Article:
How common was cancer in the past?

Not the recent past but beyond two or three hundred years.

Happy new year too.

See Cancer is primarily a disease of older people and compare with Life Expectancy — Our World in Data one would get the feeling that most did not live long enough to get cancer.

There were some causes of cancer which weren’t common in the distant past–like smoking cigarettes, asbestos and farm chemicals.

We don’t really have a clear analysis of how common certain causes of death actually were before the last century or so, and data only gradually became more accurate.

Unless you can specifically analyze and diagnose cancer, it’s going to be a collection of unpleasant symptoms that preceded death, different from person to person. Most likely, a great many did die of cancer in the past, but there was no clear way to count them. And even in those cases recent enough to know that certain people had cancer, it’s unclear whether that was what actually caused death. You can often live with cancer for many years, and it wouldn’t be uncommon for someone sick with cancer to pass away from pneumonia or heart failure.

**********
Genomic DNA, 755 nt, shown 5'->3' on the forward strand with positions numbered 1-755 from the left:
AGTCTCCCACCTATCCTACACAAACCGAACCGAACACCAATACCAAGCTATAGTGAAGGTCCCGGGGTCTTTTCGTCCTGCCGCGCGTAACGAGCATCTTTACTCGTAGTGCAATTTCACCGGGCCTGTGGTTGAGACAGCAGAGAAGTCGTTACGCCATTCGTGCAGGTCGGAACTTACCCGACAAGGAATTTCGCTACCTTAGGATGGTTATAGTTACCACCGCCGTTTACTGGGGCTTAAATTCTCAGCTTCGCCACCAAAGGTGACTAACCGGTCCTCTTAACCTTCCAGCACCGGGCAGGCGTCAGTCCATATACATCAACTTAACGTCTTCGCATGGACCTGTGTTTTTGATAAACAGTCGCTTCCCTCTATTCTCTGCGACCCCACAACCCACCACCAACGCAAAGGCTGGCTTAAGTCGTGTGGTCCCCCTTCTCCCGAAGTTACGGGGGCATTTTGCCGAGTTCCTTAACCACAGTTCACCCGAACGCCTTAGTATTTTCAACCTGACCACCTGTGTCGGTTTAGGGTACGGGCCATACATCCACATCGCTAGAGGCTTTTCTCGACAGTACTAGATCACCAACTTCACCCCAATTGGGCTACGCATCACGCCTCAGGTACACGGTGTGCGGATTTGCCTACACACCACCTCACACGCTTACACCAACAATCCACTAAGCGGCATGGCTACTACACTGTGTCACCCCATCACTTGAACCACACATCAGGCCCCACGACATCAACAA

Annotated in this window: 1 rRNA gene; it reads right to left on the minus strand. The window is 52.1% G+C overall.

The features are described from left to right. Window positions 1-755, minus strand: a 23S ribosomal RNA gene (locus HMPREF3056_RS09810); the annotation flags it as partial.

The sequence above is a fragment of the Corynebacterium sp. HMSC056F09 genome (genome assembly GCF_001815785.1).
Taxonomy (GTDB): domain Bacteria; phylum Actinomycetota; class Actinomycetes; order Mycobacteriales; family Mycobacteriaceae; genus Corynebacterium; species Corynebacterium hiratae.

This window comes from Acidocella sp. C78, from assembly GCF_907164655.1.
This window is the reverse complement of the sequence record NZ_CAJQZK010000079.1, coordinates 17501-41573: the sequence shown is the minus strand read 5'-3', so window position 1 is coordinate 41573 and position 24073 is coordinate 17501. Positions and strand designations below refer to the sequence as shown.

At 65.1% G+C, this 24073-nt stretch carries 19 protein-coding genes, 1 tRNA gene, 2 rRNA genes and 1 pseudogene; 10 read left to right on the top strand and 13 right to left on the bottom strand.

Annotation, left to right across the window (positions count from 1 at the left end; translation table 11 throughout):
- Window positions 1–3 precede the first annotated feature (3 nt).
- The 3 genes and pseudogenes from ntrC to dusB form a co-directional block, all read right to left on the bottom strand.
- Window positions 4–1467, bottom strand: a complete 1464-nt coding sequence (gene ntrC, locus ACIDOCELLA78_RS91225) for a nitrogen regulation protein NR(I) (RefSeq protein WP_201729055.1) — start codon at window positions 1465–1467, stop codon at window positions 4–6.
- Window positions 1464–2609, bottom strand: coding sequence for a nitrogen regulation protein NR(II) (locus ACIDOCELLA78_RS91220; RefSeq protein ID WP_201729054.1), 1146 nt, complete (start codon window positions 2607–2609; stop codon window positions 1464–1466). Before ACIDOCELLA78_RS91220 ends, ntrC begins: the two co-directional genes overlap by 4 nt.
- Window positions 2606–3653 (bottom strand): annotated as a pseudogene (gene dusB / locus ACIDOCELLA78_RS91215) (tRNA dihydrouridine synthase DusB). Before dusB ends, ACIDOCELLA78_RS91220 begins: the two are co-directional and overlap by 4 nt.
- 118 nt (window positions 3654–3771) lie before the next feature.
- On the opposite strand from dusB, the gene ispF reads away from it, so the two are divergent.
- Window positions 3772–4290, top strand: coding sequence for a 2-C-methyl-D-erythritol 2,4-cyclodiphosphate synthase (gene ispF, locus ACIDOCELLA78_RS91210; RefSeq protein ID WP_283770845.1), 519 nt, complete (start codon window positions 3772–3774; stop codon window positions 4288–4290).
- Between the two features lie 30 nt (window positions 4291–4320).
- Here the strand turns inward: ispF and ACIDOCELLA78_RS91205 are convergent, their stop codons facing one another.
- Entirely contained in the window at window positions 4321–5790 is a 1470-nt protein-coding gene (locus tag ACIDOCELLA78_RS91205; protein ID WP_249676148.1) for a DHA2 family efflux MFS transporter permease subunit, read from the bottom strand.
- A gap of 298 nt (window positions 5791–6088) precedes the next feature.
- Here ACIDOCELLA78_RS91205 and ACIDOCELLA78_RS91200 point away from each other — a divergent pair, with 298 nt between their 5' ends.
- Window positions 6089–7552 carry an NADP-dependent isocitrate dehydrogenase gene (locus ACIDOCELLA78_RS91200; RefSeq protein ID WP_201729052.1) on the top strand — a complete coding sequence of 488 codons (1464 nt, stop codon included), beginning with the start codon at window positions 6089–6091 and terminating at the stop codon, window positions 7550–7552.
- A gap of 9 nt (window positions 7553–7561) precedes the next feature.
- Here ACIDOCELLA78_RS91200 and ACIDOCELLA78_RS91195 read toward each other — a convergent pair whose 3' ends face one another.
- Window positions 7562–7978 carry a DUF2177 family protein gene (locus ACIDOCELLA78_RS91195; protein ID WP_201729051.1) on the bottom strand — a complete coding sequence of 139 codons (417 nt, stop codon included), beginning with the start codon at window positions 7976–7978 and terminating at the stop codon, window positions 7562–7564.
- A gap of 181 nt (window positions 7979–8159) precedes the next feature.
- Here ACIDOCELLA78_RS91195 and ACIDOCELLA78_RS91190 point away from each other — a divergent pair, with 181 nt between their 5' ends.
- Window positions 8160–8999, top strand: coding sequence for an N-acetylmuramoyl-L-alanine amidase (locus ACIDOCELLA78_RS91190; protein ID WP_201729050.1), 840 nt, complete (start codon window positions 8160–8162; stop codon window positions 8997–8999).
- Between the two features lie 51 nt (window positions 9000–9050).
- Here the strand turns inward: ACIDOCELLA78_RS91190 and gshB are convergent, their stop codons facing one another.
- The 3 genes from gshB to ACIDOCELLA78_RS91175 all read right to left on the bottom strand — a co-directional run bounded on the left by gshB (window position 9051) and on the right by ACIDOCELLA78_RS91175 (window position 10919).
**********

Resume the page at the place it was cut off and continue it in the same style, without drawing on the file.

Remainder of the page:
common people didn’t live long enough to get cancer. nobles were obese in old age and died from stroke after banquets and balls

I recall reading a report from the early 20th century in which a doctor was excited about having a patient with lung cancer, because the disease was so rare. The patient was a follower of the new fad of cigarette smoking.

Go back 300 years and physicians’ ideas about the nature of disease and infection were still evolving. Autopsy was not common. Occasionally one finds a clear enough description of symptoms to make a reasonable deduction of the nature of someone’s illness, but more often it’s too vague.